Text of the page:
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IAMTubby
March 7th, 2013, 10:39 AM
Hello,
I wrote a program which does something like


while(i<100)
{
printf(some_message_indicating_what_system_command _I'mdoing);
system(some system command);
printf("\n");
}

When I do ./a.out > log.txt, I find that all my printf's are at the bottom of the file, and all the system command outputs are at the top of the file. I would like to have them in sequential order so that I can know which system command is called when comparing outputs.

Please advise.
Thanks.

PS : Consider I'm printing the ls output of dir1, dir2, etc, upto dir100 in a loop. As of now, I get an output something like(see below). So this doesn't tell me which dir contains which files.

-----------------------------------
file.txt
hello.txt
..
..
upto dir100 contents



printing dir1 contents
printing dir2 contents
printing dir3 contents
printing dir100 contents
-----------------------------------

r-senior
March 7th, 2013, 10:48 AM
It's probably because the buffer for stdout is not flushed until you send the '\n'. Try putting '\n' at the end of the first printf.

IAMTubby
March 7th, 2013, 10:54 AM
It's probably because the buffer for stdout is not flushed until you send the '\n'. Try putting '\n' at the end of the first printf.
r-senior, thanks for the reply. But I have taken care of that. That used to be one of my frequent mistakes, but not anymore.
I also tried putting a sleep, but doesn't work.

At the moment, my code looks something like(below), within a while loop.


printf("command == [%s]\n",command);
system(command);
printf("\n");

dwhitney67
March 7th, 2013, 01:04 PM
Try this ordering of statements in your loop:


printf(...);
system(...);
fflush(stdout); // this is key!


Here's an example:


#include <stdlib.h>
#include <stdio.h>

int main()
{
const char* dirs[] = { "/etc", "/usr/bin", "/usr/sbin" };

for (size_t i = 0; i < sizeof(dirs) / sizeof(const char*); ++i)
{
char cmd[1024];
snprintf(cmd, sizeof(cmd), "ls %s", dirs[i]);

printf("Listing the files within %s...\n", dirs[i]);
system(cmd);
fflush(stdout);
printf("\n\n");
}

return 0;
}

IAMTubby
March 7th, 2013, 02:25 PM
fflush(stdout); // this is key!

wow sir, that works :)

EDIT:I'm trying to "mark thread as solved". where do I do that ? need a couple of days to get acquainted with the new layout which is great :)

r-senior
March 7th, 2013, 03:05 PM
You can't. It's currently broken with the upgrade. The workaround is to edit the title of the thread and prefix with [SOLVED].

IAMTubby
March 7th, 2013, 03:12 PM
You can't. It's currently broken with the upgrade. The workaround is to edit the title of the thread and prefix with [SOLVED].
Alright, I'll wait for it then.
A small suggestion : can we change the background color for posts from gray back to white ? Otherwise the site's great.

dwhitney67
March 7th, 2013, 03:35 PM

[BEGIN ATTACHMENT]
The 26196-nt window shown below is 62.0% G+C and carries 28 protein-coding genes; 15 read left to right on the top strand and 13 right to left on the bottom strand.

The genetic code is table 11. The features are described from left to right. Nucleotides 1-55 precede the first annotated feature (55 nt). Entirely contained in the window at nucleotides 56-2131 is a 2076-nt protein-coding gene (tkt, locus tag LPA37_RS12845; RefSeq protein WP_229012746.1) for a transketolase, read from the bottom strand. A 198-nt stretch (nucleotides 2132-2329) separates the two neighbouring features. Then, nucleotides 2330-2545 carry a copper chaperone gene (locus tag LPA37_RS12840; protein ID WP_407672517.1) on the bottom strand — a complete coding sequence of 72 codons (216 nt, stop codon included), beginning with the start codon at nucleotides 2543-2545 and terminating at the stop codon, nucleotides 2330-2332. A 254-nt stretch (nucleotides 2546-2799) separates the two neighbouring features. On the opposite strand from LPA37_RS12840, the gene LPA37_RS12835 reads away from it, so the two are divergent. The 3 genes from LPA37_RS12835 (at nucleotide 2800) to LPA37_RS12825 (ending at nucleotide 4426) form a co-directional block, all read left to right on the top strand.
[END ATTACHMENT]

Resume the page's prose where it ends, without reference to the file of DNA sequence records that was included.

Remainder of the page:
Otherwise the site's great.
On the contrary... too much space is allocated for displaying one's avatar and forum metrics above each post. I fail to see what was wrong with the previous version.

r-senior
March 7th, 2013, 03:37 PM
+1

I need to get a cooling fan for my mouse wheel.

ofnuts
March 7th, 2013, 11:26 PM
The real problem is that the buffering of stdout varies with the type of the actual output. By default, if the output is a tty (ie, no redirection), stdout is line-buffered, and a "\n" in the stream forces a flush. Otherwise, it is block-buffered and you get output only when the buffer (usually 4K) is full, or when the stdout is closed or when the program exits...

There are functions to control buffering, so, instead of fflush()'ing left and right, you can use setlinebuf(stdin) at the beginning of the program and keep the rest of the code unchanged. See "man setvbuf" for the gory details.

IAMTubby
March 8th, 2013, 04:25 AM
On the contrary... too much space is allocated for displaying one's avatar and forum metrics above each post. I fail to see what was wrong with the previous version.
true. Also, it's not easy to make out where 1 post finishes and the next starts, we could give like a better border to show the division. I'll try mailing a few suggestions to the admin. (dwhitney67, I'm sorry, I'm not aware if you are one of them :) ). But since change is the only constant, I guess this is inevitable every now and then :)



I need to get a cooling fan for my mouse wheel.
haha :D. yup, too much scrolling required.

trent.josephsen
March 8th, 2013, 12:43 PM
The real problem is that the buffering of stdout varies with the type of the actual output. By default, if the output is a tty (ie, no redirection), stdout is line-buffered, and a "\n" in the stream forces a flush. Otherwise, it is block-buffered and you get output only when the buffer (usually 4K) is full, or when the stdout is closed or when the program exits...

Well, you learn something new every day. I guess I knew that already, but I never thought about how it would interact with system(). Thanks.